Peace Declaration by Religious and Civil Societies on the ROK-US Summit
- 2022.05.20 (16:35:53)
The Korea Peace Appeal Campaign along with the South Korean Committee on June 15th Joint Declaration organized a press conference with religious and civil society groups ahead of the summit between the Republic of Korea and the United States calling for peace on the Korean Peninsula.
The first ROK-US summit since the inauguration of the President Yoon Seok-yeol was held in Seoul on Saturday 21 May. The agenda for the summit was known to include deterrence against the Democratic People’s Republic of Korea(DPRK), global supply chains, and the Indo-Pacific strategy. This summit was expected to be important as the Presidents of the two countries will discuss issues that will impact on making decisions on developments on the Korean Peninsula and in Northeast Asia in the future. With the failure to implement agreements between the two Koreas and between the DPRK and the United States, military conflicts and tensions on the Korean Peninsula continue to rise. If the two leaders at the ROK-US summit put their emphasis on foreign and military policies based on the US-led military alliance and on confrontation with and pressure on the DPRK, tensions on the Peninsula will increase and conflicts with neighboring countries will inevitably intensify as well.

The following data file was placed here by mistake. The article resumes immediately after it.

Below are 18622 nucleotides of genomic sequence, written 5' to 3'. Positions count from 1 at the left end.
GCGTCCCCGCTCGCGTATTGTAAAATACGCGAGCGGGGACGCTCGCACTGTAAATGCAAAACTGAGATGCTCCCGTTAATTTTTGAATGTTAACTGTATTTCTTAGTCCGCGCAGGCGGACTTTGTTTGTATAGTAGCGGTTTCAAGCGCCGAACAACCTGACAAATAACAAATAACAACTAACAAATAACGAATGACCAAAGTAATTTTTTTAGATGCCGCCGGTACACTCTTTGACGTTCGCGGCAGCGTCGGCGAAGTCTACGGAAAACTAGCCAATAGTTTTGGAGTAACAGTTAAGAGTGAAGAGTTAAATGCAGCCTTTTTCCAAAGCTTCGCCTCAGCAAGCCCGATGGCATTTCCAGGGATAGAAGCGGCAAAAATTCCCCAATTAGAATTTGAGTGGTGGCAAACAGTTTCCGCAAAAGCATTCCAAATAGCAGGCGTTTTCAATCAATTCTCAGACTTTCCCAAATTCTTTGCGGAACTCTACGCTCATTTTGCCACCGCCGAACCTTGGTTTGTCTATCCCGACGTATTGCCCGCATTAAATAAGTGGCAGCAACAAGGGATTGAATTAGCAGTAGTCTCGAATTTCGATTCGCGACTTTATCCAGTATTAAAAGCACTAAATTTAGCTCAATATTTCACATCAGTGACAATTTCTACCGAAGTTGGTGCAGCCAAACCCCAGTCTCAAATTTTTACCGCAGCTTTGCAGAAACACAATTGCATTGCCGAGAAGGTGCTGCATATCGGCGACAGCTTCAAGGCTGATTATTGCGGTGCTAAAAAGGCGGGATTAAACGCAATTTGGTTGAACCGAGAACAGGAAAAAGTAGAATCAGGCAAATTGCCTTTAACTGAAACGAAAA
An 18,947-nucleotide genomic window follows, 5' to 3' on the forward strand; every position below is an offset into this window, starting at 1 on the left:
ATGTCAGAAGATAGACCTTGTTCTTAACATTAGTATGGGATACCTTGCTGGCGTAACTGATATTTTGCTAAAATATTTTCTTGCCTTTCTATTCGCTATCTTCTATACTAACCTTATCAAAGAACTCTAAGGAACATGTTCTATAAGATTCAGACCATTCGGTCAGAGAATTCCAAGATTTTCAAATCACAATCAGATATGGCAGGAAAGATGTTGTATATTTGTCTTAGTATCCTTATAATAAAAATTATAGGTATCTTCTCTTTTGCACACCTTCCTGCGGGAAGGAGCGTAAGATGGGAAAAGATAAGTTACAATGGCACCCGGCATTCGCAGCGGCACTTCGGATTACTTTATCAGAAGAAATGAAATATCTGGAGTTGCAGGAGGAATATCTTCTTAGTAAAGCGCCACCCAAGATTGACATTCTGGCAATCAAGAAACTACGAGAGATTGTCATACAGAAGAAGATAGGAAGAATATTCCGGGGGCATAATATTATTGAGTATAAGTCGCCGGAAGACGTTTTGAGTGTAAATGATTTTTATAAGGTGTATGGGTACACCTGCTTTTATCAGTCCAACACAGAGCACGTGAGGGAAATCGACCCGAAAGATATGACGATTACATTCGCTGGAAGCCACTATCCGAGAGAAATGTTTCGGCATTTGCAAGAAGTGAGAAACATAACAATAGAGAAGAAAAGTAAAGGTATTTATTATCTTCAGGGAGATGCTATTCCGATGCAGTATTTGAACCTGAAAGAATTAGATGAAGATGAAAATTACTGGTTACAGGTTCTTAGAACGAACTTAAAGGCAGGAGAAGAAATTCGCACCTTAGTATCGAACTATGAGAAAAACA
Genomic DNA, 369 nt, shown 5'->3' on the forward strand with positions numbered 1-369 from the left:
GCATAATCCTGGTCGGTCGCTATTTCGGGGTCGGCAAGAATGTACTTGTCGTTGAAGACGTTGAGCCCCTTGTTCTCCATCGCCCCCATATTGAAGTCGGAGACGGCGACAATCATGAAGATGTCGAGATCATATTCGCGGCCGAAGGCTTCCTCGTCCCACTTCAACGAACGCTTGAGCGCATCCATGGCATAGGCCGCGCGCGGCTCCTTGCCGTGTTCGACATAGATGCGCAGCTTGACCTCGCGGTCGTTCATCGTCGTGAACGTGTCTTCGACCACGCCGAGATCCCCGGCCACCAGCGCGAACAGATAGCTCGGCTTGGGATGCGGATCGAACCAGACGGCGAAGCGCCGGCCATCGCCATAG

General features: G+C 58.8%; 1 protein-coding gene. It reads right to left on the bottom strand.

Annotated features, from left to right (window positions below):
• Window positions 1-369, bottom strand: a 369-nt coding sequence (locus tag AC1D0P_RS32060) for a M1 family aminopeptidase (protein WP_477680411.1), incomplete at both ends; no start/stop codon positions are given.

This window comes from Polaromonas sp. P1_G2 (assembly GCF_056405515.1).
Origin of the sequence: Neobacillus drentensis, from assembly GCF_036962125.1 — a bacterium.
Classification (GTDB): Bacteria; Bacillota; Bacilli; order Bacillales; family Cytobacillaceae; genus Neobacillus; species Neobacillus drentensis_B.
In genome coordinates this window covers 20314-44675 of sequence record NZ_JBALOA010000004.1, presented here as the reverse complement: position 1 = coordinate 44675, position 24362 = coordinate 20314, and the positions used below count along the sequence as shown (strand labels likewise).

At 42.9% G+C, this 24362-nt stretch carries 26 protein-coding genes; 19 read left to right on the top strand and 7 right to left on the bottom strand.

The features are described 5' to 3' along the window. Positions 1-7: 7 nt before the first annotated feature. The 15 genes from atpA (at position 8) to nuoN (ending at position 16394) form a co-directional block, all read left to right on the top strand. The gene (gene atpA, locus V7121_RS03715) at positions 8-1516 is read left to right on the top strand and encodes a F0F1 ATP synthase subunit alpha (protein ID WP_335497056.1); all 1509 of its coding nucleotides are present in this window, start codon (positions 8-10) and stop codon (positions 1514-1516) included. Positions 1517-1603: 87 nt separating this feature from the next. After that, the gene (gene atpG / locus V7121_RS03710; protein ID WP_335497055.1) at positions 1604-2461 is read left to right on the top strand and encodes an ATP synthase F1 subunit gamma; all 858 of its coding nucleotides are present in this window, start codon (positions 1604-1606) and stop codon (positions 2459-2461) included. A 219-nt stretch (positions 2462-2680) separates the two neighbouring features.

Accordingly, on Friday 20 May, 146 religious and civil society organizations joined the peace declaration released at the press conference.
A Peace Declaration by Religious and Civil Societies on the ROK-US Summit
The summit between the ROK and the United States under the Yoon and Biden administrations will be held tomorrow (21 May).
Religious and civil societies are deeply concerned about the ROK-US summit, the earliest summit to have ever been held after the ROK President took office. Our concern is centered on the fact that this summit is being held during a complicated and challenging time when the world order is rapidly falling into a new Cold War.
Amid suspension of implementing agreements between the two Koreas and between the DPRK and the United States, competitive development of new weapons, and military tensions, the world is heading toward a camp battle with supply chain crisis, and nuclear weapons enhancement along with the COVID-19 and climate crisis. The United States invited the ROK to the NATO summit along with Japan, Australia and New Zealand amid the prolonged Ukraine crisis. The confrontation between the US-led NATO and Russia is expanding further. The U.S. invitation to Taiwan to the 2022 RIMPAC Exercise, the world’s largest international maritime warfare exercise, and the launch of the Indo-Pacific Economic Framework (IPEF) with the aim of reorganizing the supply chain to exclude China, clearly demonstrate that the US-China Strategic Competition is heading towards intensifying confrontation and conflict.